Carolina Hurricanes

Hurricanes extend coach Bill Peters' contract through 2019

Coaching honor for Peters

Carolina Hurricanes coach Bill Peters has been named to the Team Canada coaching staff for the 2016 World Cup of Hockey. On Friday, Peters talked about the selection and how it could affect the Canes' training camp next fall.
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Carolina Hurricanes coach Bill Peters has been named to the Team Canada coaching staff for the 2016 World Cup of Hockey. On Friday, Peters talked about the selection and how it could affect the Canes' training camp next fall.

With a new contract extension signed and more than two months left until the start of the NHL season, Carolina Hurricanes coach Bill Peters finally had a chance to laugh and relax Wednesday.

“The team’s getting younger – but I’m getting older, just to make sure we’re clear on that,” he said lightheartedly to a question about the Hurricanes’ ongoing youth movement.

Peters’ two-year contract extension, announced Wednesday morning by Hurricanes, will keep him in Raleigh through at least the 2018-19 season. He already had one year remaining on a three-year contract signed when he replaced Kirk Muller as head coach in 2014.

At Wednesday’s press conference, Peters and general manager Ron Francis spoke of the progress that the team has made in Peters’ two seasons and the momentum that’s created entering this fall’s 2016-17 campaign.

“We talked at the initial press conference about changing the culture – not easy to do, but we think we’ve taken steps in that direction,” Francis said.

“We knew it wasn’t going to be a quick turnaround,” Peters added. “Obviously it takes time...but we’re realistic. We’ve accumulated lots of assets. I just like the direction we’re headed in and we’re headed in that direction for a long period of time.”

In 2014-15, the Hurricanes didn’t earn their first win under Peters until his ninth game behind the bench and eventually limped to a 30-41-11 record, ranking 14th in the 16-team Eastern Conference.

But this past season, behind the emergence of a trio of rookie defensemen and a resurgent campaign from forward Jeff Skinner, Carolina remained in the thick of the playoff race until the season’s final weeks. Their 35-31-16 record marked a 15-point improvement over the year before – the third-largest increase in the league – even though the team’s playoff drought nonetheless extended to seven consecutive years.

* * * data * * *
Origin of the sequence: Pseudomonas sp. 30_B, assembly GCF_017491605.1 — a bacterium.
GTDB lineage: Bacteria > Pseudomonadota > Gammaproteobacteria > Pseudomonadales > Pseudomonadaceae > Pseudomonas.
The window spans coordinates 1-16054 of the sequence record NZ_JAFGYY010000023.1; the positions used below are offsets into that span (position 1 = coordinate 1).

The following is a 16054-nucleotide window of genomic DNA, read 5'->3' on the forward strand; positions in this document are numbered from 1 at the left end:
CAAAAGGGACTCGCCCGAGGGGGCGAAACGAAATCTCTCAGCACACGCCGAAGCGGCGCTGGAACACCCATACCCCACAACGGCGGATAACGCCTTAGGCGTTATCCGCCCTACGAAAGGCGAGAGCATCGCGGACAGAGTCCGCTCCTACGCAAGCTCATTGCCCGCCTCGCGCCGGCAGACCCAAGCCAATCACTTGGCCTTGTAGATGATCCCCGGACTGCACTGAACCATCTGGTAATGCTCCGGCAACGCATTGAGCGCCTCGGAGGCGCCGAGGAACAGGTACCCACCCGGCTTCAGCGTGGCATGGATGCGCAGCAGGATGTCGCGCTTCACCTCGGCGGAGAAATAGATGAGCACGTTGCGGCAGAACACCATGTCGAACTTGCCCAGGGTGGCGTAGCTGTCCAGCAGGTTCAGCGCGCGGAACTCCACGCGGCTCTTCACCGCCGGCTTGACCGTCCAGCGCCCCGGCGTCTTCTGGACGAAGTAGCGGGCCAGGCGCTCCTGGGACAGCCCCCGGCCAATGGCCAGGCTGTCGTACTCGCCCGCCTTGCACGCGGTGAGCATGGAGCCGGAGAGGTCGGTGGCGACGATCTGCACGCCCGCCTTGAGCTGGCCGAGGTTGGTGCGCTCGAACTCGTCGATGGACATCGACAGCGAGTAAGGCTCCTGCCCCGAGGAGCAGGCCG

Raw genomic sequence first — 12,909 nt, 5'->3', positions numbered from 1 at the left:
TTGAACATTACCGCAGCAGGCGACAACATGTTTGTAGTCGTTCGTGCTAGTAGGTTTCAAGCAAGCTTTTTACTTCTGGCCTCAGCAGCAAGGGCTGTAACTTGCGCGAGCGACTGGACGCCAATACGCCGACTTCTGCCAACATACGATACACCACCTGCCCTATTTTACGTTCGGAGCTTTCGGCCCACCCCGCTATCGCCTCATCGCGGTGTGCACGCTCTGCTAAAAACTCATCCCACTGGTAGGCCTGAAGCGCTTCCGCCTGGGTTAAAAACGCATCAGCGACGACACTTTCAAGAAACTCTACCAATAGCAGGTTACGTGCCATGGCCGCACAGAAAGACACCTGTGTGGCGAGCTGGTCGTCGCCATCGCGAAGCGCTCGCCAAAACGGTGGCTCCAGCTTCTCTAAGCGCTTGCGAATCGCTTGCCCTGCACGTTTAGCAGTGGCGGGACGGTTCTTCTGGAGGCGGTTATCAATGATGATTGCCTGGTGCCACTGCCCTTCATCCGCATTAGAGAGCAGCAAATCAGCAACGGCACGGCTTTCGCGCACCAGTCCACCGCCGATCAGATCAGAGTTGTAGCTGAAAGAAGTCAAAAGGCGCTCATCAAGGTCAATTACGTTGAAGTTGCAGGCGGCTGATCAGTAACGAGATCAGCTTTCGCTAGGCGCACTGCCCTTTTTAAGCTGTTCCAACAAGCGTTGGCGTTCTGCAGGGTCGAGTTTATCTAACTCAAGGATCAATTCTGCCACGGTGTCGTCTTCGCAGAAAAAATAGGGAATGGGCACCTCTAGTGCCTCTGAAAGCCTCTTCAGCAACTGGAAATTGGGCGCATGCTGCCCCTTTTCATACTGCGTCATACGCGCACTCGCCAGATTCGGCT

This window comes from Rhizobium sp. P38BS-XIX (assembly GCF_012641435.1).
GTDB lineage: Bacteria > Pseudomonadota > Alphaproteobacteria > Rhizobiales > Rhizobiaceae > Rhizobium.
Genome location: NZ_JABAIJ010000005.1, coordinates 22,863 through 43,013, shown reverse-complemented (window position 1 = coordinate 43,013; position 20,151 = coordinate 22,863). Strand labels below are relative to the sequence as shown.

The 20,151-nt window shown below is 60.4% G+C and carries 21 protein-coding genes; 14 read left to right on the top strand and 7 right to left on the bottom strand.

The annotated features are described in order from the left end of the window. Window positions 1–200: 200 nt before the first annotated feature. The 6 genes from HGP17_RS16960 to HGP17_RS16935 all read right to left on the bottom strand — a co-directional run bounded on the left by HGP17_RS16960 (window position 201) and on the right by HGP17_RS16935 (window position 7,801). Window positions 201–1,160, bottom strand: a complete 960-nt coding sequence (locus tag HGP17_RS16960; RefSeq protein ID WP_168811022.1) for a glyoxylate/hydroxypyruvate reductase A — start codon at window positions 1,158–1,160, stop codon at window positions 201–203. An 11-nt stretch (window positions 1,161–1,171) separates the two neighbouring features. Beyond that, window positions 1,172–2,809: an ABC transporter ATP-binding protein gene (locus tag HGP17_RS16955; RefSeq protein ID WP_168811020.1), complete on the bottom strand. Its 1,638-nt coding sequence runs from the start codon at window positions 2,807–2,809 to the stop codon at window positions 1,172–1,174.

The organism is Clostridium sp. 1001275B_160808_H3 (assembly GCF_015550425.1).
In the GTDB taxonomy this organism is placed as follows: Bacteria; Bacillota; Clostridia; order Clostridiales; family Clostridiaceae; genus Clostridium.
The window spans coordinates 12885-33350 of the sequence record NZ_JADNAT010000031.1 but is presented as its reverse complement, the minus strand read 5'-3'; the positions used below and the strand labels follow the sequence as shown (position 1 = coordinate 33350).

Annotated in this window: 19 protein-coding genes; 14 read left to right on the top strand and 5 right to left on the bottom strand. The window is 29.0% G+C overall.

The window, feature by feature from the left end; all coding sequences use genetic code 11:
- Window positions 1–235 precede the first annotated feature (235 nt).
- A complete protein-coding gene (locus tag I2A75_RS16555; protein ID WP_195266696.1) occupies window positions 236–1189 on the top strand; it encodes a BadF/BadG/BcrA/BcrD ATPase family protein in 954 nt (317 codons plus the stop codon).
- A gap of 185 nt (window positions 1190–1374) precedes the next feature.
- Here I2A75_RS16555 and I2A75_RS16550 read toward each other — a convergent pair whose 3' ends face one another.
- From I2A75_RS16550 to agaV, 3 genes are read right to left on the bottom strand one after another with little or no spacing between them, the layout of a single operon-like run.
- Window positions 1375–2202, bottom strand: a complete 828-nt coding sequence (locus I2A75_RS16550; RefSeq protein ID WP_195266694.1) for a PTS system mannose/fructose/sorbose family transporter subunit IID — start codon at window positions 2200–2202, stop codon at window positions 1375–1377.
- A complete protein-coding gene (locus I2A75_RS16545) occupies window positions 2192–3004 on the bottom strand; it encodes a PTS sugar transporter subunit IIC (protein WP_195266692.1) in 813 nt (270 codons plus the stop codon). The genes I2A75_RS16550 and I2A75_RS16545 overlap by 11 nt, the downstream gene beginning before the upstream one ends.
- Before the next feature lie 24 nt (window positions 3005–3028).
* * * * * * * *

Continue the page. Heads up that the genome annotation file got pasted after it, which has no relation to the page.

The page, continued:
Just seven players from the Hurricanes’ 2014-15 season opener remain on the roster, and Peters said the addition of five new forwards this summer further increases his optimism for the future.

“The team’s getting better, getting younger, getting deeper,” he said. “The Teravainens and the Ahos...and some of these other guys coming on board is exciting for me and made it an easy decision to sign an extension.”

If Peters remains with the organization through the duration of his new contract, his five seasons of experience will make him the longest-tenured Hurricanes coach since Paul Maurice’s first stint with the team ended in 2003. Peters’ predecessor, Muller, was fired after three years with the team in one of Francis’s first decisions as GM.

“If you’re constantly changing over guys, in a lot of ways you go back to square one – the system is a different structure, the players have to retrain themselves,” Francis said. “I don’t think there’s any reason, if you have a good coach, that he can’t be with the organization a long time, and that’s what we have in Bill.”

Francis added that he and Peters discussed a number of options but that the two-year extension ensured neither side would potentially leave money on the table in the future. He has not yet begun negotiations with assistant coaches Rod Brind’Amour and Steve Smith.

For Peters, inking the new deal provides some time for fun before his duties as a Team Canada assistant at the World Cup of Hockey begin in September.

Having just returned from a trip to British Columbia, Peters – sporting a noticeable summer tan – will leave again this weekend with his family for a deep-sea fishing trip at Cape Hatteras.

“My family loves (the extension). If it was up to them, it would be a longer deal,” he joked to a chorus of laughter.

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